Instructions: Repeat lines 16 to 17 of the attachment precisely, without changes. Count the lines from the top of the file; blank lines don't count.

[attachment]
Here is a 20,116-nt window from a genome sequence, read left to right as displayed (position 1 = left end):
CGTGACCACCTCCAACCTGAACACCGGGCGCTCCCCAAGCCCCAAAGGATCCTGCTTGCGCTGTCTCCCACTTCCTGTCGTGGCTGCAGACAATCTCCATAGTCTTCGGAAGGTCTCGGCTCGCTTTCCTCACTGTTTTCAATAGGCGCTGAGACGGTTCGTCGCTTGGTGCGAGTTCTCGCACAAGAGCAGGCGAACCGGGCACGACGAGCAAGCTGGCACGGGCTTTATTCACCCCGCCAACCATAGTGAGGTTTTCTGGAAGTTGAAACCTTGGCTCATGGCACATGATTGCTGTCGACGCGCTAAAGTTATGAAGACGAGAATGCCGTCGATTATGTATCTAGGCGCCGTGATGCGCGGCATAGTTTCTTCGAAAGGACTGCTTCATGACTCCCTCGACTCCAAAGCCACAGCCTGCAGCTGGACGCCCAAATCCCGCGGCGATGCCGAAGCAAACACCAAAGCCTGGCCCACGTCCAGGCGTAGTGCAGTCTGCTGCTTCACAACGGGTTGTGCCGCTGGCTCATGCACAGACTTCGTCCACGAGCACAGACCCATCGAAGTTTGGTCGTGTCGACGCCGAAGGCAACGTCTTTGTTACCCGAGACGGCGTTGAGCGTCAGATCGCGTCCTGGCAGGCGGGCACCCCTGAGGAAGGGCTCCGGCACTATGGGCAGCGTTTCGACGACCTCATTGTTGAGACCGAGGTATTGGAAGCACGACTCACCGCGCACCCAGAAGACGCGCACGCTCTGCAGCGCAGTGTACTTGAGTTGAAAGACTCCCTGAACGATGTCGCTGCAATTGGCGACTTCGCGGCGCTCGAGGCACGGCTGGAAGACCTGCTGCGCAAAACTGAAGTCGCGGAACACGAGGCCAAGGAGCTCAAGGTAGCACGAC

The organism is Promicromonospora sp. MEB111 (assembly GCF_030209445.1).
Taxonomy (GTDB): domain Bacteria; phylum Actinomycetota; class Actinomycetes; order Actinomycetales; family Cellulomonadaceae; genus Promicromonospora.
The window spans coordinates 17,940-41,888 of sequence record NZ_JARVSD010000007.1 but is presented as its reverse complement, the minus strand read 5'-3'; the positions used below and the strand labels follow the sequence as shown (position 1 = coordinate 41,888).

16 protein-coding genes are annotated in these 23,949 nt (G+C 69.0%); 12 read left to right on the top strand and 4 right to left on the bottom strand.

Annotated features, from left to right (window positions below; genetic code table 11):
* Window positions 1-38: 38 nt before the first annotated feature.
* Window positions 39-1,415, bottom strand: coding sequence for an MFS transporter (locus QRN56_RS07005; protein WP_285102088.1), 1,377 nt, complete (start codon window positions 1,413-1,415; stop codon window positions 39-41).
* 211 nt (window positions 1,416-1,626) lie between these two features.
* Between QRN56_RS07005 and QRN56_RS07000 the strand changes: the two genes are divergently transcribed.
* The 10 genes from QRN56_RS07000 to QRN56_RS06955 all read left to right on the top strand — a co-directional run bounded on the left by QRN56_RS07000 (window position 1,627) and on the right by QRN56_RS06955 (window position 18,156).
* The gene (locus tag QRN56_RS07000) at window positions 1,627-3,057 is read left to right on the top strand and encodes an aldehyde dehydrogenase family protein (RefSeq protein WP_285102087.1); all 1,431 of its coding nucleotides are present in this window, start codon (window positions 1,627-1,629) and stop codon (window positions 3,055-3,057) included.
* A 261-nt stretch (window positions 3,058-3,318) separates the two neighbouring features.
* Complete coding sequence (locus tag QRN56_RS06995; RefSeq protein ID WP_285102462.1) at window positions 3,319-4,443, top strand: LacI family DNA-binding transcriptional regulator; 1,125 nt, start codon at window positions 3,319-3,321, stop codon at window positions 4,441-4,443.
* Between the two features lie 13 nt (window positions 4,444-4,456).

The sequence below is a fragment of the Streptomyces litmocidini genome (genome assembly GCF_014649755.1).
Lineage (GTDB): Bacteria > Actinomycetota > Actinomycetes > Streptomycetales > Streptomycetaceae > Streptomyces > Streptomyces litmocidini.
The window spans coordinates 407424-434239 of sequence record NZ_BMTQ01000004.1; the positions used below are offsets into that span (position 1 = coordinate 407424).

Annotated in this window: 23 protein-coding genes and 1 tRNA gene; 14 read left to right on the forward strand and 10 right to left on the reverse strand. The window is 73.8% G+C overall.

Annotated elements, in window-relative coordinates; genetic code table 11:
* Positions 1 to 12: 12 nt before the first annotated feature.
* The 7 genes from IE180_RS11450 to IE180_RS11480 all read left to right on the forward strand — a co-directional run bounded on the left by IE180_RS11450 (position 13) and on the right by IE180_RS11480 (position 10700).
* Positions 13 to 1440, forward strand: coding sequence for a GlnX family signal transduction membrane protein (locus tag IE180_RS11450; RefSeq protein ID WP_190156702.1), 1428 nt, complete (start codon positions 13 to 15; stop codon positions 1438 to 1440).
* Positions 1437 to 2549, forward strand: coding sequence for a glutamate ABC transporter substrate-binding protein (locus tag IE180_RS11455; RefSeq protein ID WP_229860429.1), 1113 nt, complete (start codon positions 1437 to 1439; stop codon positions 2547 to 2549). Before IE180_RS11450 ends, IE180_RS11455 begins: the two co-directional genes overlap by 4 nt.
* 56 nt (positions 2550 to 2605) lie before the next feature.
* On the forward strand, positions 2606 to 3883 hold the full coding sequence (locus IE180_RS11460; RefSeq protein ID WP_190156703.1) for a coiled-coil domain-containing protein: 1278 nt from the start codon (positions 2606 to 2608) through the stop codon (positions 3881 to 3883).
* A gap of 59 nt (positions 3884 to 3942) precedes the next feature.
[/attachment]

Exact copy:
* Between the two features lie 13 nt (window positions 4,444-4,456).

The sequence below is a fragment of the Streptomyces litmocidini genome (genome assembly GCF_014649755.1).